The Department of Homeland Security and the Justice Department are working with campus law enforcement across the nation in a Biden administration effort to combat the “alarming rise” in antisemitic incidents and threats against Jewish communities at schools and universities across the nation in the wake of the Israel-Hamas war, a White House official told Fox News.
Since Hamas’ brutal attack on Israel on Oct. 7, DHS and DOJ have taken steps to ensure campus law enforcement is included in engagements with state and local law enforcement, as antisemitic attacks and threats have increased against Jewish students on campuses.
A White House official told Fox News on Monday that DHS and DOJ officials have disseminated public safety information to campus law enforcement and have also hosted “multiple calls” with those officials, as well as state, local, tribal and territorial officials to address the threat environment and share information about available resources.
The official said DHS has also tasked its Cybersecurity and Infrastructure Security Agency (CISA) – specifically, its field force of 125 protective security advisers and 100 cybersecurity advisers – to “proactively engage with schools to assess and address need.”
Meanwhile, senior administration officials, including second gentleman Douglas Emhoff and Education Secretary Miguel Cardona, are expected to engage Monday directly with leading Jewish organizations and students so they can hear “directly” what steps the administration is taking to counter the “alarming uptick” in reported antisemitic instances.
A White House official said those Jewish leaders will represent organizations like ADL, Hillel, Jewish Federations, the National Council of Jewish Women and more.
And later this week, the White House said Cardona and domestic policy adviser Neera Tanden will attend a site visit at a university and hold a roundtable with Jewish students. It is unclear, at this point, which university they will visit.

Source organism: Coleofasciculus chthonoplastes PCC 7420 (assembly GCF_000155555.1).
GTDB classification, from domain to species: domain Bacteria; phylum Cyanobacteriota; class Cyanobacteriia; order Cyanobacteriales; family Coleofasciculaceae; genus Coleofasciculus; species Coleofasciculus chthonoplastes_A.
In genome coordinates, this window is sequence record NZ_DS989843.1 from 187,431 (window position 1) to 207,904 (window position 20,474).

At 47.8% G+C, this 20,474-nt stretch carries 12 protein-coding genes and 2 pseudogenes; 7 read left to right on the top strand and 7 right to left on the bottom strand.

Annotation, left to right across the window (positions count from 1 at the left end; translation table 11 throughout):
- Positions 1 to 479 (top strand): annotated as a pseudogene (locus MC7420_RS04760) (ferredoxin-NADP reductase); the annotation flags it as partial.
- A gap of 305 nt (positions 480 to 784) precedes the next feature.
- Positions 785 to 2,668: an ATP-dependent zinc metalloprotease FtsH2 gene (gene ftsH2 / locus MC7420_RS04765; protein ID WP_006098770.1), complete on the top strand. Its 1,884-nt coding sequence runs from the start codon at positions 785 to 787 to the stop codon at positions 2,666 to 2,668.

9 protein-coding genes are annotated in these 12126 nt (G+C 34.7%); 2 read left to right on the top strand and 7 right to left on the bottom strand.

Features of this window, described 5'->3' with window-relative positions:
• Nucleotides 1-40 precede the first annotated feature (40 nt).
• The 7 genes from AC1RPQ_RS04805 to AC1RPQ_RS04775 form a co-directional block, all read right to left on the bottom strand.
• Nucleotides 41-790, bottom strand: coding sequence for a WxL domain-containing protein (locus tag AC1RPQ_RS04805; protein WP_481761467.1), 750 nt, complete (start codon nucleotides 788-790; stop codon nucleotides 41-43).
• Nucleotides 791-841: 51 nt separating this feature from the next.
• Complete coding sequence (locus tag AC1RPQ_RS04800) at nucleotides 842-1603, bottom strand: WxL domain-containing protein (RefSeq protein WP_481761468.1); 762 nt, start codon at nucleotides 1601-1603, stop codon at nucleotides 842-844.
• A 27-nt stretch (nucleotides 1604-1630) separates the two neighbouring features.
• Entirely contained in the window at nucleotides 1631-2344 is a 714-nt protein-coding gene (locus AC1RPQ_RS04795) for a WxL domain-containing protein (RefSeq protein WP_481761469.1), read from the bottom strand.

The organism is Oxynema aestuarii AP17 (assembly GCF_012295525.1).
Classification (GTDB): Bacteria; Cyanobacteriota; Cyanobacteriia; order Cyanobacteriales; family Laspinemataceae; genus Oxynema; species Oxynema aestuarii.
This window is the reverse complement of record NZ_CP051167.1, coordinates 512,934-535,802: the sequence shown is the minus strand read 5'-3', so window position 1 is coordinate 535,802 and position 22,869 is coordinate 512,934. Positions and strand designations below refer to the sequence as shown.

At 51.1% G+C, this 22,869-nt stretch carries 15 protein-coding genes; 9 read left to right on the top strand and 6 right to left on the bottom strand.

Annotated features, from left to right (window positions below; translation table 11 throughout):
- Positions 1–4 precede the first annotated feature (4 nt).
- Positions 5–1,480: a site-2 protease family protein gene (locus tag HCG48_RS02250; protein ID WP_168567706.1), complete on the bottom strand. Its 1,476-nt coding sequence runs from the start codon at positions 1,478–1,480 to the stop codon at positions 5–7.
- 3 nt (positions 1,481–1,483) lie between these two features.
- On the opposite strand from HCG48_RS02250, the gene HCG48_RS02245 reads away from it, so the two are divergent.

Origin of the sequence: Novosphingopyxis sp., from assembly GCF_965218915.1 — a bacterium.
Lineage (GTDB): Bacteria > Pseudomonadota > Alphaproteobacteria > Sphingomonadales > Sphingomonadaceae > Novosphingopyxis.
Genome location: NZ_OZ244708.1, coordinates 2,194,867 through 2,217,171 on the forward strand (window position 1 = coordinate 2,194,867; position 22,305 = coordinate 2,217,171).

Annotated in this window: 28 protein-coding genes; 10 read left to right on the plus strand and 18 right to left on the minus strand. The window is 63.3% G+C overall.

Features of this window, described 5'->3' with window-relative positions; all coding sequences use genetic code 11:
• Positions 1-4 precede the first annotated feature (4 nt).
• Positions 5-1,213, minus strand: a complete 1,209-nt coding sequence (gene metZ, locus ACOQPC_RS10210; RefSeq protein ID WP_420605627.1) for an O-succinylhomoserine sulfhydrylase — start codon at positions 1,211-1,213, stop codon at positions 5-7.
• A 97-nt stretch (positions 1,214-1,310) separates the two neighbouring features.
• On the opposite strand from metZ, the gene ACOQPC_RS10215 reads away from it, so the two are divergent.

In recent weeks, though, the Department of Education has conducted site visits in San Francisco, St. Louis and Maine to address and learn about antisemitism at schools and college campuses. This week, officials plan to conduct additional site visits in New York City and Baltimore.
The Department of Education has also expedited and updated its process for intake of discrimination complaints under Title VI of the 1964 Civil Rights Act. The update will ensure the law now specifically states that certain forms of antisemitism and Islamophobia are prohibited.
The new intake process will “make clear in the complaint form that discrimination on the basis of national origin in federally funded programs or activities – including ethnic or ancestral slurs or stereotypes against students who are for example Jewish, Muslim, Sikh or Hindu – are forms of prohibited discrimination under this law,” the White House official said.
The update is expected to be complete by Nov. 3.
The official said the action, which is part of the Education Department’s work of implementing Biden’s “National Strategy to Counter Antisemitism,” will “make it easier” for students and others who have experienced such discrimination “to seek redress” for it.
As for additional steps, the Justice Department’s Community Relations Service is also providing support for Jewish, Muslim, Arab and other impacted communities on campuses across the nation.
“As the president has made clear: ‘We can’t stand by and stand silent [in the wake of antisemitic and Islamophobic incidents]. We must, without equivocation, denounce antisemitism. We must also, without equivocation, denounce Islamophobia,’” the official said.
The efforts come amid a surge in antisemitic incidents and threats against Jewish students on college campuses across the nation.
In the latest incident, the FBI over the weekend began investigating a series of threats made against the Jewish community at Cornell University.
The threats were posted to a website not affiliated with the university and targeted “104 West,” where the Center of Jewish Living is located on campus.
One of the threats called for people to follow a Jewish person home and “slit their throats,” adding, “Rats need to be eliminated from Cornell.”
Fox News’ Jacqui Heinrich and Tara Prindiville contributed to this report.